Summer is swiftly coming to an end and already many school systems are starting back for the beginning of another year. Lots of children approach this time of year with a feeling of elation-the chance to see friends and favorite teachers lights up their faces. But for others, the beginning of the school year can be a time of anxiety almost equal to that of the parents. Here are some helpful tips on how to begin the school year ready so that your child can be successful all year long.
• If your school system has an open-house or pre-registration, take every opportunity of this and attend. This is a chance to meet your child’s teachers and help your child find their way around the school. Even if they have attended this school for years, take advantage and show them around since many school systems are experiencing heavy turnover and your child may find the teacher who was in Room 105 may not be there anymore. Also, this is a great way to show your child that education matters to you.
• Once you receive the school’s calendar, program the important dates into your smart phone, or buy a dayplanner to keep track of these. Be sure to know about holidays, progress reports, report cards, and early release days. The last is truly important as these are often set aside for parent conferences.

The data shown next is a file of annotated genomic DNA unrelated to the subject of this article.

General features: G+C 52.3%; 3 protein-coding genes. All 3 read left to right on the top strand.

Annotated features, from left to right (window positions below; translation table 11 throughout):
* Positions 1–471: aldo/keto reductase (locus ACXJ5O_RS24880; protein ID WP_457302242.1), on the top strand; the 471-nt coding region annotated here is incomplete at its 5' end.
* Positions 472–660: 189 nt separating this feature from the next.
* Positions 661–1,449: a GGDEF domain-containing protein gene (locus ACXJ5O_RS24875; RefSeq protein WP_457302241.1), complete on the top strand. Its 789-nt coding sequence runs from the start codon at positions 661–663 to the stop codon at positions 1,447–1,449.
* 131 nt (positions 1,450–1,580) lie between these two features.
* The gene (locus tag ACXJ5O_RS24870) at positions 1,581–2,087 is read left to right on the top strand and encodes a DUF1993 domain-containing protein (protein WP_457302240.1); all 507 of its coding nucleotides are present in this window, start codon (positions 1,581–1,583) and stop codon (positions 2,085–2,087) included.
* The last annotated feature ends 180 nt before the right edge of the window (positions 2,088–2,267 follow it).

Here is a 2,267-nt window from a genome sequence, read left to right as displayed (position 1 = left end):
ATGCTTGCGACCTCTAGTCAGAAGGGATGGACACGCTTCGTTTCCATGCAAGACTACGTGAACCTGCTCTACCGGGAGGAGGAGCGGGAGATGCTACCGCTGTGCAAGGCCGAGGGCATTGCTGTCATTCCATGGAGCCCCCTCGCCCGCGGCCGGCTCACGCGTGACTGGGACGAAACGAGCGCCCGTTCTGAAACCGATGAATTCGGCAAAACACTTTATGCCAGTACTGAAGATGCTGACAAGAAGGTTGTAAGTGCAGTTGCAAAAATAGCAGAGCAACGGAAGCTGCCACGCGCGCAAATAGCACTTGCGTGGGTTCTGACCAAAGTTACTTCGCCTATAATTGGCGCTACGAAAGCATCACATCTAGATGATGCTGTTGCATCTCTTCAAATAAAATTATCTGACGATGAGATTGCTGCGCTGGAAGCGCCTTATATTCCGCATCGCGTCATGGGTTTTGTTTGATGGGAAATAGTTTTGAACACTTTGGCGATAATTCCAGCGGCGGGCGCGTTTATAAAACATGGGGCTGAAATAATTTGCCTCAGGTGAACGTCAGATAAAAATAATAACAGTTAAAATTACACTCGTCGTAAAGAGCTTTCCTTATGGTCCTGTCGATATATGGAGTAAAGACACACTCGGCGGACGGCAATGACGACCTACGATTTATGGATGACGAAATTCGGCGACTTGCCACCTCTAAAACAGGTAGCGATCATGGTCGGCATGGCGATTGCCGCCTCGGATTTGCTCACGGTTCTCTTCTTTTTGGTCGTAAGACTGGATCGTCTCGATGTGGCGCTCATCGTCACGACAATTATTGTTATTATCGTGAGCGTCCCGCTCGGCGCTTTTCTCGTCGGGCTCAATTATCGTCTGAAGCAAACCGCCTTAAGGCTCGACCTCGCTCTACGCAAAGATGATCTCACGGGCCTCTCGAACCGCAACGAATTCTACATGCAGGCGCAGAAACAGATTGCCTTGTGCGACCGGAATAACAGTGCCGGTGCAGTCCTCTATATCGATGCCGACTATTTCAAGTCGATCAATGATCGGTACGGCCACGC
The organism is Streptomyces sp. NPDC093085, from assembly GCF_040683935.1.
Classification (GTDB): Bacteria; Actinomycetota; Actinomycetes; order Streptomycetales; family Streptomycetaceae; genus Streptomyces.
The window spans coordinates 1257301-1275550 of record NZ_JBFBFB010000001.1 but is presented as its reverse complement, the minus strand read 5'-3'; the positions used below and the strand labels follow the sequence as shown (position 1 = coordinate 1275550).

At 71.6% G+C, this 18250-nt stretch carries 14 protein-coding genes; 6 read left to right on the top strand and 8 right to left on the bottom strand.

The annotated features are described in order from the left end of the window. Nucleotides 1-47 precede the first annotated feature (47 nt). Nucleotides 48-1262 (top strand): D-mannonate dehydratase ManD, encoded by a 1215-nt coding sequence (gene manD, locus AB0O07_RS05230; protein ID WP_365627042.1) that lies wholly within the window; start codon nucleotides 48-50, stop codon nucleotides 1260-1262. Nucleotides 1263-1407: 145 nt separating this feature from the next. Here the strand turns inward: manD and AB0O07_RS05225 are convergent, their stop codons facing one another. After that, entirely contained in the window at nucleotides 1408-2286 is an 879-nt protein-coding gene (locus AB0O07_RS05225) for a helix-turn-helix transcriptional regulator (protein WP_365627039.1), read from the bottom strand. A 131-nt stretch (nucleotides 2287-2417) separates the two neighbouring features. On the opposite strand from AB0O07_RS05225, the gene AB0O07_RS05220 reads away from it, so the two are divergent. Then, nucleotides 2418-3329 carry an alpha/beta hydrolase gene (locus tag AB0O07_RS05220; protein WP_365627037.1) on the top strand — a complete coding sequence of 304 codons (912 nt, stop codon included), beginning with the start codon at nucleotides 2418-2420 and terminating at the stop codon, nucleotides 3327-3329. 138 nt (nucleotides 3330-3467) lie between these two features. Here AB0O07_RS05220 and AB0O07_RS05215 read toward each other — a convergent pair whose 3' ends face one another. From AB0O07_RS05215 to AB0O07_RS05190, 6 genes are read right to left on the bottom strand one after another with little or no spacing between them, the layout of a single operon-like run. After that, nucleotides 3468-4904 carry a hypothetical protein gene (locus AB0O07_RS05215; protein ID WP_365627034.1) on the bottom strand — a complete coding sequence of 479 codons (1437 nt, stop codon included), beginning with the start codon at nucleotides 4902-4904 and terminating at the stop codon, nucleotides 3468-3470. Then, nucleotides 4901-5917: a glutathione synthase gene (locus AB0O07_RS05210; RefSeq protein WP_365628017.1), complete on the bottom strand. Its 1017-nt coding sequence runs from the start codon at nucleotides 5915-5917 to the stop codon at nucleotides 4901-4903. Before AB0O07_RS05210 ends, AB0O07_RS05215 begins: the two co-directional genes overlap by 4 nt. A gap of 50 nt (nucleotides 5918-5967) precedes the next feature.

• Set up your home computer for your child. Set up a special folder in “My Documents” just for them so that they can save all of their important papers and essays. Also, set up a section in your internet bookmarks just for your child. Be sure to include educational websites such as research sites and tutoring sites. If your child is in high school, the OWL website at Purdue University is a good one to set aside for all things related to writing. But also make sure that you get math websites set aside for the purpose of practice and drills.
• Be proactive. Remember, a teacher (particularly in the upper grades) can see as many as 150 students all day. You have only your children to worry about. If your child’s grades begin to drop, don’t wait on the teacher to call you. Call them first and set up a conference. Talk to your child and find out what is happening in that class to see if they need extra tutoring. Take advantage of the on-line grade systems that many school systems have so parents can check constantly on their child’s progress.
• Set aside a space for them to do their homework. It can be a desk, the kitchen table, anywhere, as long as it isn’t parked in front of the TV or in their bedroom where you can’t monitor them. Make sure that you set a time frame for them to complete their homework and be available to help them if they get stuck.
School doesn’t have to be a cause for panic. Just follow these steps early on and your child will be on the road for success.